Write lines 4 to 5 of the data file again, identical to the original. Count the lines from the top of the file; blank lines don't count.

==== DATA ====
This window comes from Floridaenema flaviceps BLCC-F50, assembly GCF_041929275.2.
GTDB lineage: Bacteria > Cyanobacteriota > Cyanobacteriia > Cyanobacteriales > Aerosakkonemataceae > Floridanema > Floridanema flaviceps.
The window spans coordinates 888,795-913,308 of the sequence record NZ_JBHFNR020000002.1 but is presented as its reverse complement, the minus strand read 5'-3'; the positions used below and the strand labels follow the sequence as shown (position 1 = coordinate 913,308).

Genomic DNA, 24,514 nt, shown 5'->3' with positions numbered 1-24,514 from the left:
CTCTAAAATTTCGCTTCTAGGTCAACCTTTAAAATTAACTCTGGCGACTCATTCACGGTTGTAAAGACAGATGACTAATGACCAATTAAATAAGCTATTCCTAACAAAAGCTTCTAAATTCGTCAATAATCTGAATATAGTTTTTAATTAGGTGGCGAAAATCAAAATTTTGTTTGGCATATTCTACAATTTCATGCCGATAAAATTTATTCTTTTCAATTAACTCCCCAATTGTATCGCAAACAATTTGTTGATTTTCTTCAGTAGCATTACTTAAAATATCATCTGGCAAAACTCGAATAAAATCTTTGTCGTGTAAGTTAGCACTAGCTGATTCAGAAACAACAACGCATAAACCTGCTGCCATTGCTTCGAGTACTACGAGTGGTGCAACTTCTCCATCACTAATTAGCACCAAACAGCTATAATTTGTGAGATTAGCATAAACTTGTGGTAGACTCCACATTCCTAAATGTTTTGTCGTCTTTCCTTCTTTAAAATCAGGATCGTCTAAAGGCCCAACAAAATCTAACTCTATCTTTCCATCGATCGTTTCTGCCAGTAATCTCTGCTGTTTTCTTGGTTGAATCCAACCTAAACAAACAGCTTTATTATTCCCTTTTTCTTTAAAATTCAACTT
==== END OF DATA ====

Genomic DNA, 24,514 nt, shown 5'->3' with positions numbered 1-24,514 from the left:
CTCTAAAATTTCGCTTCTAGGTCAACCTTTAAAATTAACTCTGGCGACTCATTCACGGTTGTAAAGACAGATGACTAATGACCAATTAAATAAGCTATTCCTAACAAAAGCTTCTAAATTCGTCAATAATCTGAATATAGTTTTTAATTAGGTGGCGAAAATCAAAATTTTGTTTGGCATATTCTACAATTTCATGCCGATAAAATTTATTCTTTTCAATTAACTCCCCAATTGTATCGCAAACAATTTGTTGATTTTCTTCAGTAGCATTACTTAAAATATCATCTGGCAAAACTCGAATAAAATCTTTGTCGTGTAAGTTAGCACTAGCTGATTCAGAAACAACAACGCATAAACCTGCTGCCATTGCTTCGAGTACTACGAGTGGTGCAACTTCTCCATCACTAATTAGCACCAAACAGCTATAATTTGTGAGATTAGCATAAACTTGTGGTAGACTCCACATTCCTAAATGTTTTGTCGTCTTTCCTTCTTTAAAATCAGGATCGTCTAAAGGCCCAACAAAATCTAACTCTATCTTTCCATCGATCGTTTCTGCCAGTAATCTCTGCTGTTTTCTTGGTTGAATCCAACCTAAACAAACAGCTTTATTATTCCCTTTTTCTTTAAAATTCAACTT